Read as PDF

Despite a full day of mediation, your case did not settle. Now that the mediation is over, what can you do to get the case settled? First, the mediation is not over. While the mediation session may be over, the mediation continues. Settlement opportunities are rarely lost.

The best way to decide what to do is to determine why the case did not settle. A deep dive into what impeded settlement that day will help eliminate the impediments and reopen negotiations.


The most common reasons settlement is not reached in a mediation session include:

  • The case is not ready for mediation.
  • Counsel and/or client are not adequately prepared.
  • The client has unrealistic expectations and/or counsel does not have client control.
  • A party does not have a genuine interest in settlement.
  • There is a misunderstanding of the mediation process itself.


If counsel do not have sufficient information to prove or defend their case, it is difficult to determine a reasonable settlement value. Accordingly, the case may not settle in a single session. However, the mediation session is not a waste of time. Counsel should identify and negotiate what is needed and how to get it to support continued settlement discussions. Creating a timeline and agenda for further discussion can be helpful in keeping the negotiations alive.

With a waiver of California Evidence Code §1125(a)(5), which provides that a mediation ends when there is no communication between the mediator and any of the parties for 10 days, the mediation does not end. There is no deadline for settlement. The parties can use the mediator to get there.


Some cases do not settle during the first mediation session because parties and/or counsel may not be sufficiently prepared. Counsel should spend time reviewing and re-evaluating the case before mediation. Counsel should also have a realistic understanding of the opposing party’s position and explain it to their clients. Attorney and client should closely consider what their options will be if the case does not settle.

Unprepared attorneys tend to draw lines in the sand too quickly. This could send a possibly unintended message that their clients are not interested in negotiations.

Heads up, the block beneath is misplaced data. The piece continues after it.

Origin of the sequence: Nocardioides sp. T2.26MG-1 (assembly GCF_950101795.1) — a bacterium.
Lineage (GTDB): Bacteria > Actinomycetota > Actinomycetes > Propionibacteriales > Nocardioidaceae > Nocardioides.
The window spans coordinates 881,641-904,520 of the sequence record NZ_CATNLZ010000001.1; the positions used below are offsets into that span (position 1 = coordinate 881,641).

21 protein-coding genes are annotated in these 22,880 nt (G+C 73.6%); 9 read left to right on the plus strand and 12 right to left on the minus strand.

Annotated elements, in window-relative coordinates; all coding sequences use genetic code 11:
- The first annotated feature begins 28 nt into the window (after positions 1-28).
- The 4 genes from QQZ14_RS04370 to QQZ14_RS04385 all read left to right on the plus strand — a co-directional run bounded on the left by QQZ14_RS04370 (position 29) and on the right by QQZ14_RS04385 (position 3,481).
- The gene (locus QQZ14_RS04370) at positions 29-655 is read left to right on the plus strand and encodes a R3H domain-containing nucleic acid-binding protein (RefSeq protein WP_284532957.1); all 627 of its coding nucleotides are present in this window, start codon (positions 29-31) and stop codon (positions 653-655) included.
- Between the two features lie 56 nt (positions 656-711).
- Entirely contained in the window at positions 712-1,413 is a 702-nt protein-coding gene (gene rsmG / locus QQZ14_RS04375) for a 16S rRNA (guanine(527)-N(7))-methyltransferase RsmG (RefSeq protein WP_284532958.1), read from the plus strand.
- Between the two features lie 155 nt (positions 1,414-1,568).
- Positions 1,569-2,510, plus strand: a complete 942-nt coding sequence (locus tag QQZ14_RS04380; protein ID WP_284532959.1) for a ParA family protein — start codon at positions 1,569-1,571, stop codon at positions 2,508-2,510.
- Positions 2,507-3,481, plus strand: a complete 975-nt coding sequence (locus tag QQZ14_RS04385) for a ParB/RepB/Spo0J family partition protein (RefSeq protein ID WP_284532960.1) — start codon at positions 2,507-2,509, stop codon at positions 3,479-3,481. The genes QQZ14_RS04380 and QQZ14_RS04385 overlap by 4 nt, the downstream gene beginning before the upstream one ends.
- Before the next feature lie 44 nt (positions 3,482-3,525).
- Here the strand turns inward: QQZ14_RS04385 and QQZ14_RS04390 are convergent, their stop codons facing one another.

Unrealistic Expectations and Lack of Client Control

It is critical that counsel advise the client what to expect at mediation, including the necessity for counsel to abandon an aggressive adversarial approach in mediation.

Nobody should come to mediation intending to convince the other side to concede. Counsel should carefully manage the client’s expectations. If the client is difficult to control or will not follow your advice, rethink the format of settlement negotiations and consult the mediator.

No Genuine Interest in Settlement

On a few occasions, I have worked with participants who have no intention of working toward settlement, but nevertheless proceed to mediation. This is one way to comply with a court order to mediate, although ethically questionable. This can also be a tactic to delay or to increase costs for the other side.

Misunderstanding the Mediation Process

Often, an attorney will ask what I think the case is worth. This is usually someone who has not done the necessary homework, is a new lawyer in a solo practice, or is a very experienced lawyer who is testing me for bias. The mediator does not determine the value of a case. That is the parties’ job. The mediator is looking for the number (or deal points) that all parties can live with and allow them to move on.

There is a fine line between zealous advocate and wise counselor. In an effort to demonstrate their fierce advocacy, counsel (and therefore, clients) might miss opportunities to demonstrate their willingness to continue negotiations.

Emotional Obstacles

Sometimes a party is not ready to let go of the fight or to experience the loss of the “game” (gamble) for a big payout or a defense verdict. The mediator should recognize that parties need an approach that respects their individual emotional connections to the case. Unfortunately, there are people who are unable or refuse to hear anything but their own voice.


Facilitate Further Negotiations

Mediation is rarely a waste of time. Typically, mediations at which a settlement was not reached nevertheless generate additional information for all parties.

For example, counsel and parties leaving my mediation sessions without a settlement will know that all numbers available to the parties on that day have been exchanged. They will know the genuine gap they need to close. The mediation session is a launching pad for further deliberation and negotiations. An email or phone call to or from the mediator will often maintain the momentum and lead to settlement.

Take Time to Ensure a Durable Settlement

A mediation session that does not end with a settlement gives the parties an opportunity to “sleep on it.” Reflecting on the impasse and reconsidering the now-real alternatives to settling can lead to further discussions.

The Mediation is Not Over at the End of the Day

In my view, mediation does not occur only on a specific day. While the participants may be disappointed they did not settle the case at the actual mediation session, it is usually possible to reopen the door to further negotiations by simply following up with the mediator. Call the mediator the day after the mediation session and debrief.

Out-of-control clients often need “litigation therapy.” A monthly bill from the litigator, or that increasing fear of losing at trial can trigger a revisit to settlement negotiations. The mediator is available to you at any time.


If you have concluded a mediation session without reaching a settlement, first determine the reasons the case did not settle that day. Then use the mediator to break down those barriers and restart the discussions. It’s not over until it’s over.